It's Not Much To Look At
A familiar scene occasionally unfolds when I am paying a visit to a shop. I discover a clever metalworking tool, device or system that the shop invented itself.
A familiar scene occasionally unfolds when I am paying a visit to a shop. I discover a clever metalworking tool, device or system that the shop invented itself...I reach for my camera ...and I see the shop owner or manager cringe.
It's not that the invention is confidential. Instead, my host is worried because the thing I want to photograph is not at all pretty.
“It's not much to look at” is a comment I frequently hear.
The reaction is understandable. That small invention is not the reason for my visit. I’m there to research an article on some larger topic related to an unusual or noteworthy way this shop makes its parts. The shop owner or manager naturally hopes the article will portray the shop in the best possible light. He wants readers to see that this shop uses the best possible equipment and the best possible practices. And at first blush, some rough-looking, homemade invention—no matter how well it works—may seem inconsistent with that perception.
But I think the rough-looking invention actually says a great deal that's significant. It says the shop is focused not just on maintaining the process, but also on making the process better. Not all of the equipment has to appear as finished and self-contained as the machine tools, tooling and workholding purchased new. The end product, the part shipped out the door—including its cost, accuracy and delivery date—is all that has to look good.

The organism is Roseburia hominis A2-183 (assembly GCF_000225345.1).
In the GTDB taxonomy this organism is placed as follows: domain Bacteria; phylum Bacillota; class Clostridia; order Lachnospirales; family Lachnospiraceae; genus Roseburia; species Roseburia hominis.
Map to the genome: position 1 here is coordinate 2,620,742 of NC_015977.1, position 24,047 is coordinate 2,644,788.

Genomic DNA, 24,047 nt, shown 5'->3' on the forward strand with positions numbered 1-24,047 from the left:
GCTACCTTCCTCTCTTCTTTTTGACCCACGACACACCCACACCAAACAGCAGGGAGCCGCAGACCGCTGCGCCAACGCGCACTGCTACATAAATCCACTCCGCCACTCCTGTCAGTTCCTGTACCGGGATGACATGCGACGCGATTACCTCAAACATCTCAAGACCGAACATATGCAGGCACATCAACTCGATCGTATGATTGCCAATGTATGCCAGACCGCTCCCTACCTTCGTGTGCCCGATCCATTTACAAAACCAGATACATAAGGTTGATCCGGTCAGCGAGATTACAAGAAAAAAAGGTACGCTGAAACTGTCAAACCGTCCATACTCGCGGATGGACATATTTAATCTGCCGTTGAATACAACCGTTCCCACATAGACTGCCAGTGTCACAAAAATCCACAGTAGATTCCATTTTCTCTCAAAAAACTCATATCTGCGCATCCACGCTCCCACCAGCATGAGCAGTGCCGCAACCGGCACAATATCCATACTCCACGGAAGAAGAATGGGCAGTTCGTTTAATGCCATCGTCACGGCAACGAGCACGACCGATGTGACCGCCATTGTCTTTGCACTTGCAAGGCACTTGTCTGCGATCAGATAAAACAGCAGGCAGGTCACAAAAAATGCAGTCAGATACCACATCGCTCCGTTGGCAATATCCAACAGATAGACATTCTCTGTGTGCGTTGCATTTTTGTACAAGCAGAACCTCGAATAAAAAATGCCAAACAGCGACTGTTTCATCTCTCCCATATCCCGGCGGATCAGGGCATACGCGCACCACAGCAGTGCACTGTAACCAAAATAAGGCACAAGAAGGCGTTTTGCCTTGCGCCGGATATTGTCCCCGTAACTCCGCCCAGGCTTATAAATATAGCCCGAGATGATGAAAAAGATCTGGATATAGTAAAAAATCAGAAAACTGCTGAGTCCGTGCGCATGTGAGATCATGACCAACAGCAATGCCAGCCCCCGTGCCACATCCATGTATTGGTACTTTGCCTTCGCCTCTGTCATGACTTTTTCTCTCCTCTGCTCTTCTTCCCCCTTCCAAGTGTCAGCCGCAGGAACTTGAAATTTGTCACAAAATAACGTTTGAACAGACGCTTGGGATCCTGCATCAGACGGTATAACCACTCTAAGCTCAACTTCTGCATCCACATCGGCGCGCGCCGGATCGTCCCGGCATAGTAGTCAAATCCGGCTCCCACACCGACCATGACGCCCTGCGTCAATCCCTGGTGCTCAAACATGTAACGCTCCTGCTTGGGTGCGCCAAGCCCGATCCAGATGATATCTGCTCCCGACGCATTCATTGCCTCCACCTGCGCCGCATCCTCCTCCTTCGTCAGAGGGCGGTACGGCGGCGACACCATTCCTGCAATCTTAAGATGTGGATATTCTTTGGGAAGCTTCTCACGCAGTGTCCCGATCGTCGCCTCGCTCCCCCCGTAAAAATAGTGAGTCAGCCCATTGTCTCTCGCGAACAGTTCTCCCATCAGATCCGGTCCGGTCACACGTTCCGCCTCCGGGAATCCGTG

Off-the-shelf metalworking equipment is exactly right for most applications. That's why it can be sold off-the-shelf. However, in some cases, a shop will perceive how an unusual machine, tool or setup accessory will help it meet an unusual manufacturing challenge. And the kinds of shops that undertake to develop this equipment themselves when they can't find it elsewhere often make the best subjects for articles in this magazine.
To the cringing shop owner, I usually respond that Modern Machine Shop is read by people who oversee machining processes. Our readers will understand and appreciate the rough-but-effective invention.
That much is true. However, I could also say something more. This evidence of careful, continuous attention to improving the process has a lot to do with why the shop was chosen as the subject of an article in the first place.